I watched as the lady went from tiny house to tiny house, saying one was too tiny and another was sort of tiny. She opened closets the size of a singular kitchen cabinet and said that her clothes would fit in there, no problem, she said. Then, she’d sit on the couch that faced the television, and she’d say that the four feet between her face and the television screen felt really, really good. Then, she’d sit on the deck that was large enough for one smallish rocking chair, and say that she could see herself sitting there, looking out at the trailer park view, because that’s what will fix what ails her. Don’t forget, what ails her is square footage, closets larger than microwaves, and decks so insanely large that they can fit at least two rocking chairs. She pressed onward.
At the end of the show, she bought a brightly colored tiny home for $58,000. My first home cost $46,000, my second home cost $38,000, and both of those came with deeds and foundations, but that’s getting ahead of myself. The home she bought she loves! It’s perfect for her, and the cats that she’ll someday get to keep her company. The tall fella stuck around for the photo shoot, but he’ll be leaving soon, and that’s when the cats will come. At first, it’ll only be one, a feral sort, and she’ll feed it tiny sips of milk from a tiny cup that she’ll set on her tiny porch. It’ll get in the way of her rocking chair, but that won’t matter. Soon enough, she’ll have a dozen, and they’ll be sleeping in her tiny bed that’s really just a squashed attic loft. But again, I’m moving too quickly, spoiling the ending. Did I mention this tiny house has wheels and isn’t a tiny house at all, but is, in brutal fact, a trailer with siding and a shingled roof?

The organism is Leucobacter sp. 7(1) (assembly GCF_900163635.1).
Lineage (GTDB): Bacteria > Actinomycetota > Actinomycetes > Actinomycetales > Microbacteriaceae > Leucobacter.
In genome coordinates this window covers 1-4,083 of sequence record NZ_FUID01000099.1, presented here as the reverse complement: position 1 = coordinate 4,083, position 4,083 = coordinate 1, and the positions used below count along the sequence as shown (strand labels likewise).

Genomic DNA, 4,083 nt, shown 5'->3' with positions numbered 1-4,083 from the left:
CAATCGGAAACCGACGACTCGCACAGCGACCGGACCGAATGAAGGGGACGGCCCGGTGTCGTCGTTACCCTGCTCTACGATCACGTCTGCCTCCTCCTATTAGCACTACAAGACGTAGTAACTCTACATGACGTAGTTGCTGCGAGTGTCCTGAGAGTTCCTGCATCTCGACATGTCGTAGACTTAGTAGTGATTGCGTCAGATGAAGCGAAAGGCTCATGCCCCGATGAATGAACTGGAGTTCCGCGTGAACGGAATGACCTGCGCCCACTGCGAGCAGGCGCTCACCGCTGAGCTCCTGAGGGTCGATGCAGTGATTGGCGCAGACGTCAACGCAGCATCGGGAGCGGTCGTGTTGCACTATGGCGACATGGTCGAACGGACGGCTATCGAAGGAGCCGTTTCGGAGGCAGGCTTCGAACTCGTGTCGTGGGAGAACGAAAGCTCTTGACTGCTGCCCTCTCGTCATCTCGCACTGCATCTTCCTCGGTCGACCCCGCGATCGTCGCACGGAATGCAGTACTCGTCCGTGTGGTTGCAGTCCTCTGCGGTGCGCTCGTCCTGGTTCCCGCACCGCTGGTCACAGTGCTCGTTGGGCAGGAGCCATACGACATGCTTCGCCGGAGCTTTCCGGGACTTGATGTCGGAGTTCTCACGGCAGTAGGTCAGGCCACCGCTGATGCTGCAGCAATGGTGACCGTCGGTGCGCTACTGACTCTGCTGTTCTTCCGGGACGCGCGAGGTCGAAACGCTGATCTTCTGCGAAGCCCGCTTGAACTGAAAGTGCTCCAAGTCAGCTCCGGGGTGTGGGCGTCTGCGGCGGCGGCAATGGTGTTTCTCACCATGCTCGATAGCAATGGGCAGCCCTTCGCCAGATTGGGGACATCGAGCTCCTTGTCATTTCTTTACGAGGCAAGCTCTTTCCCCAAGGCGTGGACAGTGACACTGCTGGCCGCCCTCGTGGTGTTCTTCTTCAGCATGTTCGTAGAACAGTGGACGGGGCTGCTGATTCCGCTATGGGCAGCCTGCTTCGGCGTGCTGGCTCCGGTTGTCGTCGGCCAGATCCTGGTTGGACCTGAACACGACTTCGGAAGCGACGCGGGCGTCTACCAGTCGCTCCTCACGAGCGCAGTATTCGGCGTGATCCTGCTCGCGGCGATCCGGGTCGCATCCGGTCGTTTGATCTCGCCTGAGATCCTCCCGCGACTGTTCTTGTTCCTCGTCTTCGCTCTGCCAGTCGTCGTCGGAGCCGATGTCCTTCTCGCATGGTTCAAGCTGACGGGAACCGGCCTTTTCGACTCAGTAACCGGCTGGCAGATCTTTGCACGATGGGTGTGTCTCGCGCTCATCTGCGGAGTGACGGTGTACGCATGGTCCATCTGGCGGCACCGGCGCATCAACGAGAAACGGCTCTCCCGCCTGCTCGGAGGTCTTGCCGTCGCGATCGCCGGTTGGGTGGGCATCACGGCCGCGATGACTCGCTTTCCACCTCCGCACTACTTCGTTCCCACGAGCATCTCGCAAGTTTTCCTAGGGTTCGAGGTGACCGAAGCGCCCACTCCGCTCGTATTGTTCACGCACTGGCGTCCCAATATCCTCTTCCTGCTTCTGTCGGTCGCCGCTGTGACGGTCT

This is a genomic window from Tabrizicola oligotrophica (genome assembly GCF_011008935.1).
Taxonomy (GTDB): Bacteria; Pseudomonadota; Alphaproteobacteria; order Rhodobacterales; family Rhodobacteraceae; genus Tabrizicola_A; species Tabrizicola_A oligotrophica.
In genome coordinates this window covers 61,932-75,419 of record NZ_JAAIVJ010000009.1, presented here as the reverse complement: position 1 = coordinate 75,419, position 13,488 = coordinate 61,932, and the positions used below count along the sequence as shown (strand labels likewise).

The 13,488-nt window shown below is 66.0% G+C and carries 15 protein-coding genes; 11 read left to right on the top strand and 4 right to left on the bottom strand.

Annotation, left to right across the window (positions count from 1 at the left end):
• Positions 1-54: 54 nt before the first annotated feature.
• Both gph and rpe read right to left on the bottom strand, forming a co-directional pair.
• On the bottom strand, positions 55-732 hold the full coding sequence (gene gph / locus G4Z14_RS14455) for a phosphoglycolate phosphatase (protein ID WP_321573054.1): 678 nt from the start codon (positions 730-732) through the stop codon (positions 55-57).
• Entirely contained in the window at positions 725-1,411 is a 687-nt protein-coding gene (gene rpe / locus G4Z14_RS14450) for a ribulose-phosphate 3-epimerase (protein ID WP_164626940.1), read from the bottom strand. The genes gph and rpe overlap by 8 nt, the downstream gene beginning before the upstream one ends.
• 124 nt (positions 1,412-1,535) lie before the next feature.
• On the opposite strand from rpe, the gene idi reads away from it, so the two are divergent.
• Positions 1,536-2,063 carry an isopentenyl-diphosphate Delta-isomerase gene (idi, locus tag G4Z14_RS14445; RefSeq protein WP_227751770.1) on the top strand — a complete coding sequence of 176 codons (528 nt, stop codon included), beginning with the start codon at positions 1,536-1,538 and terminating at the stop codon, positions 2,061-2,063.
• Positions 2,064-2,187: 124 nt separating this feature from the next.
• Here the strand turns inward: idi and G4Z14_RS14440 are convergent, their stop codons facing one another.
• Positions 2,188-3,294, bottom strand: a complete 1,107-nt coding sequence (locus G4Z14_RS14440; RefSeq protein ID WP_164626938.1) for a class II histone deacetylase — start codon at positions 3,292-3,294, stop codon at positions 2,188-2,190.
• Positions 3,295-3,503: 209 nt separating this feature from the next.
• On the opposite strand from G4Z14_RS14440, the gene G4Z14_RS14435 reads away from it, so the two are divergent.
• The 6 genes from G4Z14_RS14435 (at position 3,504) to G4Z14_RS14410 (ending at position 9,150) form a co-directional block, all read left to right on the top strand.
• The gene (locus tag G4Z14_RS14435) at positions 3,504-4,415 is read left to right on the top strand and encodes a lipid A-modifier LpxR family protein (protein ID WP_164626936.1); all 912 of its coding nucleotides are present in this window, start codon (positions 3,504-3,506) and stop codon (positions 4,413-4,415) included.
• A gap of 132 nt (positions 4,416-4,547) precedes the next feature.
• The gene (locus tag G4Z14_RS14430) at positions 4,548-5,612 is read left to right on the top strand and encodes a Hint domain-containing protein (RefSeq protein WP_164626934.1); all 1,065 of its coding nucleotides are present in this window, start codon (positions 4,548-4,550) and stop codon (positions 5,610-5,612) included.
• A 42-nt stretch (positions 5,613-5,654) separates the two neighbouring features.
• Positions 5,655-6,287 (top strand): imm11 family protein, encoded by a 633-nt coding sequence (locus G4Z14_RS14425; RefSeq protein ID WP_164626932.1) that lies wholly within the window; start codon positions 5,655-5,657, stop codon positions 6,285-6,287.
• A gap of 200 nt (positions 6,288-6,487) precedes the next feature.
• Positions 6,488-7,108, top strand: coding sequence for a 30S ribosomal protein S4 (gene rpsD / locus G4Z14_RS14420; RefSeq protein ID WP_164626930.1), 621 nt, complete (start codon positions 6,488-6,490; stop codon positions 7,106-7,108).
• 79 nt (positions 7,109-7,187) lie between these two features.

As I type, there’s an open tab on my web browser that says “tiny Montana cabin”. My wife sent me the link, and I tell you this so that you know I’m a huge fan of tiny houses. In fact, I’ve spent a great deal of energy trying to convince buyers that tiny cottages are where it’s at. If their Lake Geneva budget can afford either a bit big house in a boring location or a tiny house in a prime location, I’ll suggest the tiny house every single time. I love tiny houses. I don’t live in one, but I like them. I subscribe to Dwell magazine, because I like looking through pictures of hipsters sitting in their all glass houses, but also because I like tiny houses, modern or otherwise. But the sorts of tiny houses I like are actually, you know, houses. They have foundations of some sort, or at least they aren’t on wheels. They’re just tiny houses, and usually, in the context of what I like, they’re tiny- but they’re like 500-900 square feet. That’s tiny, sure, but that square footage doesn’t require a toilet immediately adjacent the tiny countertop refrigerator.